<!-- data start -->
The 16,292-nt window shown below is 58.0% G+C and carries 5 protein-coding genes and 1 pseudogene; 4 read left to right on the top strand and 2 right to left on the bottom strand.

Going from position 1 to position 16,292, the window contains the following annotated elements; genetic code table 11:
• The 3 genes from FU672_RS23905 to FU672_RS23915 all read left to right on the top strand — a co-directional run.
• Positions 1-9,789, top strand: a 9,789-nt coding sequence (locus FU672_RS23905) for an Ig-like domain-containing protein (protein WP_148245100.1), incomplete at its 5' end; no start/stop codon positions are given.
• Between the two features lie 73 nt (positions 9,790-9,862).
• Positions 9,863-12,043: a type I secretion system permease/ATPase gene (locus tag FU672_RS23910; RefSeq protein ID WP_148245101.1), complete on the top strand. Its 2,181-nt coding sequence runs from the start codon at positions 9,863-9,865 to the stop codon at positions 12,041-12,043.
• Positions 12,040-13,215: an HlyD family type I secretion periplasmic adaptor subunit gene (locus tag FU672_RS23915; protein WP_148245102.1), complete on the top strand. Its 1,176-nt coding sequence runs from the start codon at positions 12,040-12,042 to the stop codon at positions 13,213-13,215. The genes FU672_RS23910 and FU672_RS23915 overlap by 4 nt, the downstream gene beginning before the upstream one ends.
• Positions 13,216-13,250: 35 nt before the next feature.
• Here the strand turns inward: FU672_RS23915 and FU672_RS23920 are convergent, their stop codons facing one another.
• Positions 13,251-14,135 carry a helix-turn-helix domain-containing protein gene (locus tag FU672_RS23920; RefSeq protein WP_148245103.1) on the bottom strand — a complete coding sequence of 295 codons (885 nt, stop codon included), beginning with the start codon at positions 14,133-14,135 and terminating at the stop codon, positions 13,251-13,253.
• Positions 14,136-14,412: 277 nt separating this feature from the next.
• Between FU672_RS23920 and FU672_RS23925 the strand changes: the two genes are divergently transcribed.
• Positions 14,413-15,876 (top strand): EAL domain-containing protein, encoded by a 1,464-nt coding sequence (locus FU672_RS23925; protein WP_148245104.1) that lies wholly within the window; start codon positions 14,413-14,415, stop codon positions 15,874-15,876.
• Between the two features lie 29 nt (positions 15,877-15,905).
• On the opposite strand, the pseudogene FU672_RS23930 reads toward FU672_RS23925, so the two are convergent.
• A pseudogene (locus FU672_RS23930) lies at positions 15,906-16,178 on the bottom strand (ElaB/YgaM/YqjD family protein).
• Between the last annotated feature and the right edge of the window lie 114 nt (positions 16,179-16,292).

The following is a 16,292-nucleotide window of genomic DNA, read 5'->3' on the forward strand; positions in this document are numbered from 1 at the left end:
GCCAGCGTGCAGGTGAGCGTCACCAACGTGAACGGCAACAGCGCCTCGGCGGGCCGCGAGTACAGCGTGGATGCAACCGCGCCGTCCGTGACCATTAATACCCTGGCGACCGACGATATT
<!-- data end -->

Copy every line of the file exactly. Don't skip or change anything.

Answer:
The 16,292-nt window shown below is 58.0% G+C and carries 5 protein-coding genes and 1 pseudogene; 4 read left to right on the top strand and 2 right to left on the bottom strand.

Going from position 1 to position 16,292, the window contains the following annotated elements; genetic code table 11:
• The 3 genes from FU672_RS23905 to FU672_RS23915 all read left to right on the top strand — a co-directional run.
• Positions 1-9,789, top strand: a 9,789-nt coding sequence (locus FU672_RS23905) for an Ig-like domain-containing protein (protein WP_148245100.1), incomplete at its 5' end; no start/stop codon positions are given.
• Between the two features lie 73 nt (positions 9,790-9,862).
• Positions 9,863-12,043: a type I secretion system permease/ATPase gene (locus tag FU672_RS23910; RefSeq protein ID WP_148245101.1), complete on the top strand. Its 2,181-nt coding sequence runs from the start codon at positions 9,863-9,865 to the stop codon at positions 12,041-12,043.
• Positions 12,040-13,215: an HlyD family type I secretion periplasmic adaptor subunit gene (locus tag FU672_RS23915; protein WP_148245102.1), complete on the top strand. Its 1,176-nt coding sequence runs from the start codon at positions 12,040-12,042 to the stop codon at positions 13,213-13,215. The genes FU672_RS23910 and FU672_RS23915 overlap by 4 nt, the downstream gene beginning before the upstream one ends.
• Positions 13,216-13,250: 35 nt before the next feature.
• Here the strand turns inward: FU672_RS23915 and FU672_RS23920 are convergent, their stop codons facing one another.
• Positions 13,251-14,135 carry a helix-turn-helix domain-containing protein gene (locus tag FU672_RS23920; RefSeq protein WP_148245103.1) on the bottom strand — a complete coding sequence of 295 codons (885 nt, stop codon included), beginning with the start codon at positions 14,133-14,135 and terminating at the stop codon, positions 13,251-13,253.
• Positions 14,136-14,412: 277 nt separating this feature from the next.
• Between FU672_RS23920 and FU672_RS23925 the strand changes: the two genes are divergently transcribed.
• Positions 14,413-15,876 (top strand): EAL domain-containing protein, encoded by a 1,464-nt coding sequence (locus FU672_RS23925; protein WP_148245104.1) that lies wholly within the window; start codon positions 14,413-14,415, stop codon positions 15,874-15,876.
• Between the two features lie 29 nt (positions 15,877-15,905).
• On the opposite strand, the pseudogene FU672_RS23930 reads toward FU672_RS23925, so the two are convergent.
• A pseudogene (locus FU672_RS23930) lies at positions 15,906-16,178 on the bottom strand (ElaB/YgaM/YqjD family protein).
• Between the last annotated feature and the right edge of the window lie 114 nt (positions 16,179-16,292).

The following is a 16,292-nucleotide window of genomic DNA, read 5'->3' on the forward strand; positions in this document are numbered from 1 at the left end:
GCCAGCGTGCAGGTGAGCGTCACCAACGTGAACGGCAACAGCGCCTCGGCGGGCCGCGAGTACAGCGTGGATGCAACCGCGCCGTCCGTGACCATTAATACCCTGGCGACCGACGATATT